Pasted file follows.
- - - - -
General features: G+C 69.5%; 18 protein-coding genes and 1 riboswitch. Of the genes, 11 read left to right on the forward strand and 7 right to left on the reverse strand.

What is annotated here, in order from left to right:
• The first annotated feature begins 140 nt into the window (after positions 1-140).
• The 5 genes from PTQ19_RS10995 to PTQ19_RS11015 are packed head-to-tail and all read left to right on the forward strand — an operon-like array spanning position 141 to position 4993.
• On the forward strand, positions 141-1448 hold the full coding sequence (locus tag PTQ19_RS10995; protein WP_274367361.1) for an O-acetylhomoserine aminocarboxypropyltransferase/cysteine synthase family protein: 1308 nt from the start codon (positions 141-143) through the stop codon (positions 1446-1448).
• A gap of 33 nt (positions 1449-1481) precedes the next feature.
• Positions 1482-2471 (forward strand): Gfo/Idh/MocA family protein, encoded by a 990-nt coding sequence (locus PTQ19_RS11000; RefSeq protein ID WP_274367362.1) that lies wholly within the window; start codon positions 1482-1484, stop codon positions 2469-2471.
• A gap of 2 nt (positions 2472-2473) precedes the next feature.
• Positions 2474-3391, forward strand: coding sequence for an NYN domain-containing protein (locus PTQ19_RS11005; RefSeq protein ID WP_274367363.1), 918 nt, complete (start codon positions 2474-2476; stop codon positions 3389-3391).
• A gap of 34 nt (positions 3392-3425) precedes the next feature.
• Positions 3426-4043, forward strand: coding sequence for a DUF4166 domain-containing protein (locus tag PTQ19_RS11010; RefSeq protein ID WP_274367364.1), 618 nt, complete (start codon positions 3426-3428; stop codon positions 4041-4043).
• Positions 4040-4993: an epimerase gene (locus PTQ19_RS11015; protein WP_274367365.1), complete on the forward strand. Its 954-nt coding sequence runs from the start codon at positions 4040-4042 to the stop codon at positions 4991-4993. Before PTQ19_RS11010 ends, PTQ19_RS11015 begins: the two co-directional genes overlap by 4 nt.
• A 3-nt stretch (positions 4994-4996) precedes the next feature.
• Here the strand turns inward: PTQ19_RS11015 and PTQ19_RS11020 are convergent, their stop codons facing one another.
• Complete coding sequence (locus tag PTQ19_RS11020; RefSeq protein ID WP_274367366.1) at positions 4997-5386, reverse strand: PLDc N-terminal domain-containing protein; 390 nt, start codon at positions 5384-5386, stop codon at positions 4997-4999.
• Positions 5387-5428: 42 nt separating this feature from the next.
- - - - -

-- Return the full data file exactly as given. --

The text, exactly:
General features: G+C 69.5%; 18 protein-coding genes and 1 riboswitch. Of the genes, 11 read left to right on the forward strand and 7 right to left on the reverse strand.

What is annotated here, in order from left to right:
• The first annotated feature begins 140 nt into the window (after positions 1-140).
• The 5 genes from PTQ19_RS10995 to PTQ19_RS11015 are packed head-to-tail and all read left to right on the forward strand — an operon-like array spanning position 141 to position 4993.
• On the forward strand, positions 141-1448 hold the full coding sequence (locus tag PTQ19_RS10995; protein WP_274367361.1) for an O-acetylhomoserine aminocarboxypropyltransferase/cysteine synthase family protein: 1308 nt from the start codon (positions 141-143) through the stop codon (positions 1446-1448).
• A gap of 33 nt (positions 1449-1481) precedes the next feature.
• Positions 1482-2471 (forward strand): Gfo/Idh/MocA family protein, encoded by a 990-nt coding sequence (locus PTQ19_RS11000; RefSeq protein ID WP_274367362.1) that lies wholly within the window; start codon positions 1482-1484, stop codon positions 2469-2471.
• A gap of 2 nt (positions 2472-2473) precedes the next feature.
• Positions 2474-3391, forward strand: coding sequence for an NYN domain-containing protein (locus PTQ19_RS11005; RefSeq protein ID WP_274367363.1), 918 nt, complete (start codon positions 2474-2476; stop codon positions 3389-3391).
• A gap of 34 nt (positions 3392-3425) precedes the next feature.
• Positions 3426-4043, forward strand: coding sequence for a DUF4166 domain-containing protein (locus tag PTQ19_RS11010; RefSeq protein ID WP_274367364.1), 618 nt, complete (start codon positions 3426-3428; stop codon positions 4041-4043).
• Positions 4040-4993: an epimerase gene (locus PTQ19_RS11015; protein WP_274367365.1), complete on the forward strand. Its 954-nt coding sequence runs from the start codon at positions 4040-4042 to the stop codon at positions 4991-4993. Before PTQ19_RS11010 ends, PTQ19_RS11015 begins: the two co-directional genes overlap by 4 nt.
• A 3-nt stretch (positions 4994-4996) precedes the next feature.
• Here the strand turns inward: PTQ19_RS11015 and PTQ19_RS11020 are convergent, their stop codons facing one another.
• Complete coding sequence (locus tag PTQ19_RS11020; RefSeq protein ID WP_274367366.1) at positions 4997-5386, reverse strand: PLDc N-terminal domain-containing protein; 390 nt, start codon at positions 5384-5386, stop codon at positions 4997-4999.
• Positions 5387-5428: 42 nt separating this feature from the next.